Charity has no place in the life of Tom Buchanan.  While just a generation before, men like Andrew Carnegie, John D. Rockefeller, and Henry Ford believed that it was their duty to give back to the people of America, Tom Buchanan does not.  He is concerned only of self gratification and keeping the poor destitute.  He is overly concerned that the African American race is achieving wealth in the music industry and instead of focusing on what he has, he is annoyed by the fact that these African Americans are finally getting a chance to realize the American Dream.

Tom is spoiled because he is a grown man who ignores the responsibilities of being a husband and father.  He has a mistress, Myrtle, and he leaves the upbringing of his daughter to a nanny.  Fathers are supposed to be a source of guidance and nurturing in the lives of his children, but we see no evidence that Tom takes an active role in parenting.

Daisy plays an inactive role in parenting as well as Tom.  She ignores her daughter, Pammy, and provides no nurturing and guidance.  Daisy does nothing with her money accept to gratify herself and surround herself in luxury.  She even chooses to marry Tom simply because he is wealthy and forsakes the man who really loves her because he is poor.

Daisy does nothing but waste her time.  Many women of wealth did so much for the poor and the rest of society in their charity work.  Edith Vanderbilt spent many years aiding the poor in Appalachian North Carolina.  Jane Adams founded and dedicated herself to serving at Hull House, a place to aide disadvantaged women and children.  Instead of making a difference in the world, which is another aspect of the American Dream, Daisy seems to spend her time cheating on her husband and lounging on the huge white sofa that seems to envelope her.

Daisy makes the statement “What’ll we do with ourselves this afternoon? Cried Daisy, and the day after that, and the next thirty years?” (Fitzgerald 113).  This statement demonstrates that Tom and Daisy have fallen short of the American Dream because the American Dream is supposed to fulfill the lives of those who have achieved it, but the Buchanans have become bored and worthless.  Fitzgerald used the character of Daisy as a way to divulge the corruption of the American Dream.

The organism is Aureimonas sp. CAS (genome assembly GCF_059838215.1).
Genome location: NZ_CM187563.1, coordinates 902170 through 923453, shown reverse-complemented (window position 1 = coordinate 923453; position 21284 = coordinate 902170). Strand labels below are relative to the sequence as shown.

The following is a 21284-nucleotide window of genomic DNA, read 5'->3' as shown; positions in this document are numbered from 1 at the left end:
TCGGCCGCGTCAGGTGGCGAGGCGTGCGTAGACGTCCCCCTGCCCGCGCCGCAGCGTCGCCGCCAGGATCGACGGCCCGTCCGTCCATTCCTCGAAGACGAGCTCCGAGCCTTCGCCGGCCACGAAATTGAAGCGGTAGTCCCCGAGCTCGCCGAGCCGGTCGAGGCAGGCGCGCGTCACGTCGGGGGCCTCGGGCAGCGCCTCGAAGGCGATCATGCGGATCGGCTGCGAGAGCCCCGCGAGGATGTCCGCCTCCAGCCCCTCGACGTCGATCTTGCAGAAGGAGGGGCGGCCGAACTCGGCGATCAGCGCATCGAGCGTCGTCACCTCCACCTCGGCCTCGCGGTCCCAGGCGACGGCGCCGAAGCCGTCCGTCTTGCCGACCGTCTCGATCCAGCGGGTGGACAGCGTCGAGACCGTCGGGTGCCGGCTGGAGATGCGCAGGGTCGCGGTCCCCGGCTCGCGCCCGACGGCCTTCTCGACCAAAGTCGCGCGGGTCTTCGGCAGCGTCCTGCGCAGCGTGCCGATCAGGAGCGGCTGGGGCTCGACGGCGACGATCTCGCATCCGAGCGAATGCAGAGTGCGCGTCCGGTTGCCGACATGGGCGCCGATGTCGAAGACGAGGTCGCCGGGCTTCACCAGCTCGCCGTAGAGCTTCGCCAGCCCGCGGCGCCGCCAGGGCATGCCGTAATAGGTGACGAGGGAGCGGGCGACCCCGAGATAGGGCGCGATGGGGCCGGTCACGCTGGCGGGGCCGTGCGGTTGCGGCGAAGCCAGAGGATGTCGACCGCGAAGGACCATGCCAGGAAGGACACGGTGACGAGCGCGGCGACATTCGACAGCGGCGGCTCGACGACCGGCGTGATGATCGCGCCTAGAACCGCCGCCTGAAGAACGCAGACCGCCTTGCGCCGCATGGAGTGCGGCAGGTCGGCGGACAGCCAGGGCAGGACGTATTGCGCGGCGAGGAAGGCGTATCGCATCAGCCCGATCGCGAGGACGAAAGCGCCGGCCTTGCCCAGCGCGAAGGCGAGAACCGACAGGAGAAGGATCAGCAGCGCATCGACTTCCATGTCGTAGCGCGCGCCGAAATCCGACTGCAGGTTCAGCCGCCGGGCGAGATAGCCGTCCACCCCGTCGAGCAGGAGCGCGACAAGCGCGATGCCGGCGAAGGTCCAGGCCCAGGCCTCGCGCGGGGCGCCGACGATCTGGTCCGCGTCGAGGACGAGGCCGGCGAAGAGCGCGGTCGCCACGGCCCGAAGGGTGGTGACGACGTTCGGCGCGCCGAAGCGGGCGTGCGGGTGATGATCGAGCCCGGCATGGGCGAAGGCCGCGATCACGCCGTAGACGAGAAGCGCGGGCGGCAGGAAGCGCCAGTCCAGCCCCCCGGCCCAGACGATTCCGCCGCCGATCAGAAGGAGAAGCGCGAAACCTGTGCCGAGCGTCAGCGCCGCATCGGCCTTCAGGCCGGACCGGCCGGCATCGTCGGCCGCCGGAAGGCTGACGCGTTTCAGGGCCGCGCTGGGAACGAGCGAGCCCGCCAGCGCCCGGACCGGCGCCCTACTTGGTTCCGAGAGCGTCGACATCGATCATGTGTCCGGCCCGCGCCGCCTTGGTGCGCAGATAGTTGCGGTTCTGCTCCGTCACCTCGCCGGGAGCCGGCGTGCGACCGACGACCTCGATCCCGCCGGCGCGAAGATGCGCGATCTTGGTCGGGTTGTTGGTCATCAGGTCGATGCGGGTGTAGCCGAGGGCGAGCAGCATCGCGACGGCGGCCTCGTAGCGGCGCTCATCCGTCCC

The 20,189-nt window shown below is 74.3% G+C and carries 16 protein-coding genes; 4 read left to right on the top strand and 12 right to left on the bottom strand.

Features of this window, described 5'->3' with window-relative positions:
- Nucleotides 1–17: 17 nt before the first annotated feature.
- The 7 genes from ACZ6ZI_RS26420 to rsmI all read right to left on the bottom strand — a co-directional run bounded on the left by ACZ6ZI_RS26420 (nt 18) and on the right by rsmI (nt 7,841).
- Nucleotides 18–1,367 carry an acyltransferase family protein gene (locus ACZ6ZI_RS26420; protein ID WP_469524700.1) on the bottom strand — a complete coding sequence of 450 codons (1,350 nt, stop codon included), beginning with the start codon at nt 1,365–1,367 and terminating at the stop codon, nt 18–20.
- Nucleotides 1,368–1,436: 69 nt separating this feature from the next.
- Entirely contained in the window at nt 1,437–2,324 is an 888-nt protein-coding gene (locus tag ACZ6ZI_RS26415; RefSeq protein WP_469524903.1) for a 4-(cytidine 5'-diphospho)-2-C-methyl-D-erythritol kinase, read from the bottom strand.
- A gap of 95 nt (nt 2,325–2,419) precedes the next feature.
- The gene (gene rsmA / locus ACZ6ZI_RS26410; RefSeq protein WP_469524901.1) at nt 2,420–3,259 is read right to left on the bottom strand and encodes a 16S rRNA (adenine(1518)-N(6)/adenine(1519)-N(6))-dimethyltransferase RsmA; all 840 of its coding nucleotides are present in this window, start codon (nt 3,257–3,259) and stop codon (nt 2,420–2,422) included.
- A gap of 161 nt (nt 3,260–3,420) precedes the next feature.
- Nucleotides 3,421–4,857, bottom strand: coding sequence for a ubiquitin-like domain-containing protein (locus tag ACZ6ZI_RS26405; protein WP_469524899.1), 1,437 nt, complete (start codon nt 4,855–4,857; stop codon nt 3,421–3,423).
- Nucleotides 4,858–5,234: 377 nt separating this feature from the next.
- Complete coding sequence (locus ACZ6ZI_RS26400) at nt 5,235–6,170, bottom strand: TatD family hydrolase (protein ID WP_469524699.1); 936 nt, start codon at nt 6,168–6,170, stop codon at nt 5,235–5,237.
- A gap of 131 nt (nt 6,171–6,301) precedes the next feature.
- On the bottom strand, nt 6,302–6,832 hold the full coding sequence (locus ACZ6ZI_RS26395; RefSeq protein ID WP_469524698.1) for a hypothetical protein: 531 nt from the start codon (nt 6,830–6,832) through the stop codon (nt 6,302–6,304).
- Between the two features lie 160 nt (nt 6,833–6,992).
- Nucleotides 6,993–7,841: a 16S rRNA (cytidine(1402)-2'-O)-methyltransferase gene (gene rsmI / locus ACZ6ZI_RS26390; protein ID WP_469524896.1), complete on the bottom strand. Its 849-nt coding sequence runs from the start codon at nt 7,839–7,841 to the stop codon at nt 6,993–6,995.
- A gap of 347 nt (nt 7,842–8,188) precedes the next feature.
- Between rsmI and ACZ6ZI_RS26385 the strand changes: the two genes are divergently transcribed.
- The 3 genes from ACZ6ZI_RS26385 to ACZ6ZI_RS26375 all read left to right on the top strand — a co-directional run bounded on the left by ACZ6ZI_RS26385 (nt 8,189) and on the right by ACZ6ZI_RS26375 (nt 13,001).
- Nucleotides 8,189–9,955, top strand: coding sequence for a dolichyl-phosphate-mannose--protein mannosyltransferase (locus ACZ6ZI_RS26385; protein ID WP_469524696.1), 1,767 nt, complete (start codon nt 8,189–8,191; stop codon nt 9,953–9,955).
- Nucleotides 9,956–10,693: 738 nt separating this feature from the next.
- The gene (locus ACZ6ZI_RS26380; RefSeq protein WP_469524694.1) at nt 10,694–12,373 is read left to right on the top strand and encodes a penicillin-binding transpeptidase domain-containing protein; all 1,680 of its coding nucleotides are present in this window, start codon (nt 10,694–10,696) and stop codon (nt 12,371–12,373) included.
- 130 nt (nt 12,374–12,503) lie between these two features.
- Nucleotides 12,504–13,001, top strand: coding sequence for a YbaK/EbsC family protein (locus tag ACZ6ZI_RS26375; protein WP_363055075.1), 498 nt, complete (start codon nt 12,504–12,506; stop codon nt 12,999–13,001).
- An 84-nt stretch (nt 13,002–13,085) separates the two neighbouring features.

Fitzgerald knew that at its most depraved levels the American Dream merges with the American debutante’s dream – a thing of deathly hollowness.  Fitzgerald faces up squarely to the problem of telling us what Daisy has to offer in a human relationship. (Eble 18)

F, Scott Fitzgerald is known as the spokesperson for the Jazz Age of the Roaring Twenties.  He mastered the title because he clearly showed America what it was doing and how far off course it was taking the American Dream.  The characters of Tom and Daisy Buchanan are two of the best examples of the corruption of this famous dream in literature.  Working, self worth, and giving back to one’s society cannot be ignored in the achievement of the American Dream.  Without these elements, it is only a myth and a person will never truly be satisfied.  He/she will spend life attempting to find ways to realize his/her place in the world.  Tom and Daisy never fulfilled the American Dream because in the end they were still running away from their responsibilities.

Works Cited

Eble, Kenneth.  The Structure of The Great Gatsby.  Bloom, Harold. Modern Critical

Interpretations of F. Scott Fitzgerald’s The Great Gatsby.  New York: Chelsea

House Publishers, 1986.

Fitzgerald, F. Scott.  The Great Gatsby.  New York: Scribner, 1999.

Leham, Richard.  The Great Gatsby: The Limits of Wonder.  Boston: Twayne

Publishers, 1990.

Long, Robert.  The Achieving of The Great Gatsby.  London, Bucknell University Press,

1979.